Well, I bent over by what else: a couple of Brits.............wont use
Joe Curry <email@example.com> on 11/28/2000 11:42:48 AM
Subject: Re: RotoFlex Suspension
You obviously didn't do it yourself! I rebuilt the entire rear suspension
on my race car for under 300 bucks!
> it cost me about 1300 to replace my complete rotflex and suspension on my
> 70 gt6+. ouch.
> firstname.lastname@example.org@autox.team.net on 11/28/2000 11:05:35 AM
> Please respond to email@example.com
> Sent by: firstname.lastname@example.org
> To: Chip19474@aol.com
> cc: email@example.com
> Subject: Re: RotoFlex Suspension
> I don't know about the GT6+, but this divice is standard on BMW's. My
> 6er (a large, 4000lb touring coupe, as well as a high performance car)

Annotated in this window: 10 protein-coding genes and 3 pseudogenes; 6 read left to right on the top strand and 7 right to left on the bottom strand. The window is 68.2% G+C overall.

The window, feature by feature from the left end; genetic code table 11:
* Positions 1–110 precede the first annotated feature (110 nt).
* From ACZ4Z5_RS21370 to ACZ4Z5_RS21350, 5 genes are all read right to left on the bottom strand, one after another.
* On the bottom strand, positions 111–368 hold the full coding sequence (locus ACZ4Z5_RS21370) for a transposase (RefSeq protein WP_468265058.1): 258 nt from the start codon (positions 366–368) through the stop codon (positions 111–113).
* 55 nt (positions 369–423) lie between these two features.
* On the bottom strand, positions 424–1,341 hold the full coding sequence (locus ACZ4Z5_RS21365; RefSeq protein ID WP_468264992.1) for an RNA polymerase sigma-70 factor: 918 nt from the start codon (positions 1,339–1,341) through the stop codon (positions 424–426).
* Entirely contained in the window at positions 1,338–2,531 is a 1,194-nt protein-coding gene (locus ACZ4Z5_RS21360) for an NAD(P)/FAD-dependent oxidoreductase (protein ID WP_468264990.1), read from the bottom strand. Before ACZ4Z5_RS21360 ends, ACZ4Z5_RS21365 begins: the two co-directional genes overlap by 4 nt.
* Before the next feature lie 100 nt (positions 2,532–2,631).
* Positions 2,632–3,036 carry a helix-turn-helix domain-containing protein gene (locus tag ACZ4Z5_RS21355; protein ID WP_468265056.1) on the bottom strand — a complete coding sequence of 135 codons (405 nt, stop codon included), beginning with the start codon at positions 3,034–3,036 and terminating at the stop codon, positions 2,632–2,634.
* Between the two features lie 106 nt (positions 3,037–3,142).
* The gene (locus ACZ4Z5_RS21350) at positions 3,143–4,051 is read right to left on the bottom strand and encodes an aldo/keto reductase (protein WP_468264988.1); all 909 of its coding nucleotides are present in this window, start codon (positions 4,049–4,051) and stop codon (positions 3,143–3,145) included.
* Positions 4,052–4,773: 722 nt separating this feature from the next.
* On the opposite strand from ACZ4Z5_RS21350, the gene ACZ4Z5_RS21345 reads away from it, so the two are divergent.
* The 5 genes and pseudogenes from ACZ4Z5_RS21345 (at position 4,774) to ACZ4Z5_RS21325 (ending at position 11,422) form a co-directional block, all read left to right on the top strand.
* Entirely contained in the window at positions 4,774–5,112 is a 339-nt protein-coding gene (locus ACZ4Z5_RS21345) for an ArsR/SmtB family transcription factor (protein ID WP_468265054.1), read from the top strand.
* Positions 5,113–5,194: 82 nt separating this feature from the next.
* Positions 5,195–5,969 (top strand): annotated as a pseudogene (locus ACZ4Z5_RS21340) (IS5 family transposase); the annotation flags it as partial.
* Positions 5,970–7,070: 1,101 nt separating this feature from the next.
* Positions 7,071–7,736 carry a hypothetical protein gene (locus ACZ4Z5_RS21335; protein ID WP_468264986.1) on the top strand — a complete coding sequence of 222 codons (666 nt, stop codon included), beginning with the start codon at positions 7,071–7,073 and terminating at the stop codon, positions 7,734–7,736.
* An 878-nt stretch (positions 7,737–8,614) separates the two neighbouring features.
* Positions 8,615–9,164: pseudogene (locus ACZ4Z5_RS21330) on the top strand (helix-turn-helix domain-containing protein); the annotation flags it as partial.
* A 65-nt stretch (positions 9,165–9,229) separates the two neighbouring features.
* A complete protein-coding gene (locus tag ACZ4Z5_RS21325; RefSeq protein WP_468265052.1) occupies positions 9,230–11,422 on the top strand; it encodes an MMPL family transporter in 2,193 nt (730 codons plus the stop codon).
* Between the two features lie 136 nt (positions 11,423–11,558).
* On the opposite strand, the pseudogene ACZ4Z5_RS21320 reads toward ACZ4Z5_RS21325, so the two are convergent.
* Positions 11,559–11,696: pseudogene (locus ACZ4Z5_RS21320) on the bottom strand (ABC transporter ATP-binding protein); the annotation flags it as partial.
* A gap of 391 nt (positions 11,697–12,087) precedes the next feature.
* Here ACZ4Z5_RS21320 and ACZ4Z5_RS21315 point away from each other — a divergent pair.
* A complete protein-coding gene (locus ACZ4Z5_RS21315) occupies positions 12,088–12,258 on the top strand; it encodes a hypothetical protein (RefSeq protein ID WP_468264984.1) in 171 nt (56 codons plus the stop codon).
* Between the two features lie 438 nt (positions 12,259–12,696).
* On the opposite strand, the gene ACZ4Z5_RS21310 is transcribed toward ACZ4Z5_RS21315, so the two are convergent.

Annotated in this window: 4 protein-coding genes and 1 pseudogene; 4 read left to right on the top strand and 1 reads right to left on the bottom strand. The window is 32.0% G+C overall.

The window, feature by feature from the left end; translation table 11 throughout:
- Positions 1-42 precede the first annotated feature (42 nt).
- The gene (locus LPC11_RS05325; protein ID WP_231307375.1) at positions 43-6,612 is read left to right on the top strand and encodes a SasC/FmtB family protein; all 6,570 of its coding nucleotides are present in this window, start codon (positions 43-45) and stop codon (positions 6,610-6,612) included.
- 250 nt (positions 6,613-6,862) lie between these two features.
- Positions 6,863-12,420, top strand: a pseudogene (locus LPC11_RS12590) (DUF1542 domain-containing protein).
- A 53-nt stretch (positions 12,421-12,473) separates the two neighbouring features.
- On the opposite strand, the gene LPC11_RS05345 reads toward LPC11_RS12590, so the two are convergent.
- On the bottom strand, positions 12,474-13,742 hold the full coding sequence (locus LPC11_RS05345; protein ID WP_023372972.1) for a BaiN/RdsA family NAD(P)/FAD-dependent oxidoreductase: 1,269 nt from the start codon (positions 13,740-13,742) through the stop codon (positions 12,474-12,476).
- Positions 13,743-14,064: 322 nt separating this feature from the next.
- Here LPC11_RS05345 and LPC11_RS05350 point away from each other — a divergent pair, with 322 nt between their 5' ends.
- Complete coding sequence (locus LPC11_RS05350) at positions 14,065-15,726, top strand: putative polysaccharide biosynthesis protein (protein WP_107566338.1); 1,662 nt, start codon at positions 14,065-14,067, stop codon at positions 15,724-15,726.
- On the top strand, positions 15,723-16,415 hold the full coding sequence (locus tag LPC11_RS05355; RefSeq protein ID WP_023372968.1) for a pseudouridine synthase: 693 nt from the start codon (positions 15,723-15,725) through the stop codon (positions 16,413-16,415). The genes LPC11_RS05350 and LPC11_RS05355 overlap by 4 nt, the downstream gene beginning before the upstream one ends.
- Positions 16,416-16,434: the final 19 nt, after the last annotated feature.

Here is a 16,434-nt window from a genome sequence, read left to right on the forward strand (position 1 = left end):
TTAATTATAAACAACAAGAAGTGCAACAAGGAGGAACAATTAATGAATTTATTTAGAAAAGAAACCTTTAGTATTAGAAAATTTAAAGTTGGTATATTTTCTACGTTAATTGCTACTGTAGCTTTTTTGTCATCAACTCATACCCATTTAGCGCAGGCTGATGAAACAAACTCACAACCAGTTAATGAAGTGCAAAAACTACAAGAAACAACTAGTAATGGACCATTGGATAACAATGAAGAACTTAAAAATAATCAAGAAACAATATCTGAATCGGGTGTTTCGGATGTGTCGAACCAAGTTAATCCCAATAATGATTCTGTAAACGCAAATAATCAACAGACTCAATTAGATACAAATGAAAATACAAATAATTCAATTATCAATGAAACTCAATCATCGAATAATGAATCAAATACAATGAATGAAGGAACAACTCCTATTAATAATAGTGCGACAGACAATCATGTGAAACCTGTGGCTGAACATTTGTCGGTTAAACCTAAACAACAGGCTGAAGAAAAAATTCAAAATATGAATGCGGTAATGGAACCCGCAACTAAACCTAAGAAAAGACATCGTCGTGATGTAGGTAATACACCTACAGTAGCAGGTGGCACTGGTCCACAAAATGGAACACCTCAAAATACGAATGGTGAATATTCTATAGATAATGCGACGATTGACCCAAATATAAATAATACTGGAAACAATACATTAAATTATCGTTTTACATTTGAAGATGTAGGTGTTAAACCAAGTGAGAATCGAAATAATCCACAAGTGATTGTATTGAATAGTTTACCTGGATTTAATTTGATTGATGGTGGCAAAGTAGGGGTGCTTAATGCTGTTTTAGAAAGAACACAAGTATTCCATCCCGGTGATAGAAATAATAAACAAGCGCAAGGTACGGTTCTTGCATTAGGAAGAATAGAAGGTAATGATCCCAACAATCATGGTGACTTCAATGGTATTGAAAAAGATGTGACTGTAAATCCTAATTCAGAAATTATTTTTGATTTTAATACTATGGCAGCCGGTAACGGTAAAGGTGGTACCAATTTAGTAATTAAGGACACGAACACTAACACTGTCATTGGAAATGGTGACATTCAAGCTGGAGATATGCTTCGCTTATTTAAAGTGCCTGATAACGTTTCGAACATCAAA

> uses one of these between the trans output and the drive shaft. They
> about a 75K life expectancy and cost about $40. However, they are PITA
> replace, since you need to drop the drive shaft to replace them!
> On Tue, 28 Nov 2000 Chip19474@aol.com wrote:
> > List,
> > What a curiosity this is.....a rear suspension that transfers power to
> > wheels through a rubber donut.
> > I'm familiar with the term but had never seen "it" until last week when
> > a chance to see "it" (assembled and dis-assembled) on a GT6+. At first
> > thought how clever it was to use a big rubber bushing donut to absorb
> > in axle torque and loads to the rear wheels but after I saw the results
> > the rubber bushings delaminating from their metal washers, etc, I began
> > wonder why Triumph did this......well, I'm guessing that money was at
> > heart of the decision.
> > I have a few books that address Spitfire & GT6 history but thought I'd
> > the forum that question....."Why did Triumph use rotoflex in lieu of
> > a sway bar/swing axle Spit suspension or even an IRS setup?"
> > Chip Krout
> > '76 TR6 CF57822U (chassis finished - working on body & engine)
> > '70 Spit Mk3 FDU78512L (tucked away for a long winter's nap)
> James A. Ruffner